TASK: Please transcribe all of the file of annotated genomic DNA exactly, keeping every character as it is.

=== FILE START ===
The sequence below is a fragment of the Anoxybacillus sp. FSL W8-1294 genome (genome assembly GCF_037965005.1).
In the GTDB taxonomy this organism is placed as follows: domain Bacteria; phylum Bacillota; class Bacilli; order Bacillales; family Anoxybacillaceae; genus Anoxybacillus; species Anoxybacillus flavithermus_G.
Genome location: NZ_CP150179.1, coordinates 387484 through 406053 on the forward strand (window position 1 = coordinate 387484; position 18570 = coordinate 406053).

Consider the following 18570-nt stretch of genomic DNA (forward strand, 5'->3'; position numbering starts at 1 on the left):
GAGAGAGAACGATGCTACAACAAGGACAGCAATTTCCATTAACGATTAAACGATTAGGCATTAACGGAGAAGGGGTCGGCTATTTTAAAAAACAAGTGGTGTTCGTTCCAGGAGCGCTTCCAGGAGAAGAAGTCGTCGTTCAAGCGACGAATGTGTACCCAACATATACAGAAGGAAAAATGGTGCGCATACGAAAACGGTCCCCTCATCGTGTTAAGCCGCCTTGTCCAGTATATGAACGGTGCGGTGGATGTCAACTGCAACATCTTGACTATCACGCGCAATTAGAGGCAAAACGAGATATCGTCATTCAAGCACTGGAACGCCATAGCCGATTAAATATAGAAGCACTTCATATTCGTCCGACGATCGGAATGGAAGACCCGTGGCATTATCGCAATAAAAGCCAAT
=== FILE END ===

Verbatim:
The sequence below is a fragment of the Anoxybacillus sp. FSL W8-1294 genome (genome assembly GCF_037965005.1).
In the GTDB taxonomy this organism is placed as follows: domain Bacteria; phylum Bacillota; class Bacilli; order Bacillales; family Anoxybacillaceae; genus Anoxybacillus; species Anoxybacillus flavithermus_G.
Genome location: NZ_CP150179.1, coordinates 387484 through 406053 on the forward strand (window position 1 = coordinate 387484; position 18570 = coordinate 406053).

Consider the following 18570-nt stretch of genomic DNA (forward strand, 5'->3'; position numbering starts at 1 on the left):
GAGAGAGAACGATGCTACAACAAGGACAGCAATTTCCATTAACGATTAAACGATTAGGCATTAACGGAGAAGGGGTCGGCTATTTTAAAAAACAAGTGGTGTTCGTTCCAGGAGCGCTTCCAGGAGAAGAAGTCGTCGTTCAAGCGACGAATGTGTACCCAACATATACAGAAGGAAAAATGGTGCGCATACGAAAACGGTCCCCTCATCGTGTTAAGCCGCCTTGTCCAGTATATGAACGGTGCGGTGGATGTCAACTGCAACATCTTGACTATCACGCGCAATTAGAGGCAAAACGAGATATCGTCATTCAAGCACTGGAACGCCATAGCCGATTAAATATAGAAGCACTTCATATTCGTCCGACGATCGGAATGGAAGACCCGTGGCATTATCGCAATAAAAGCCAAT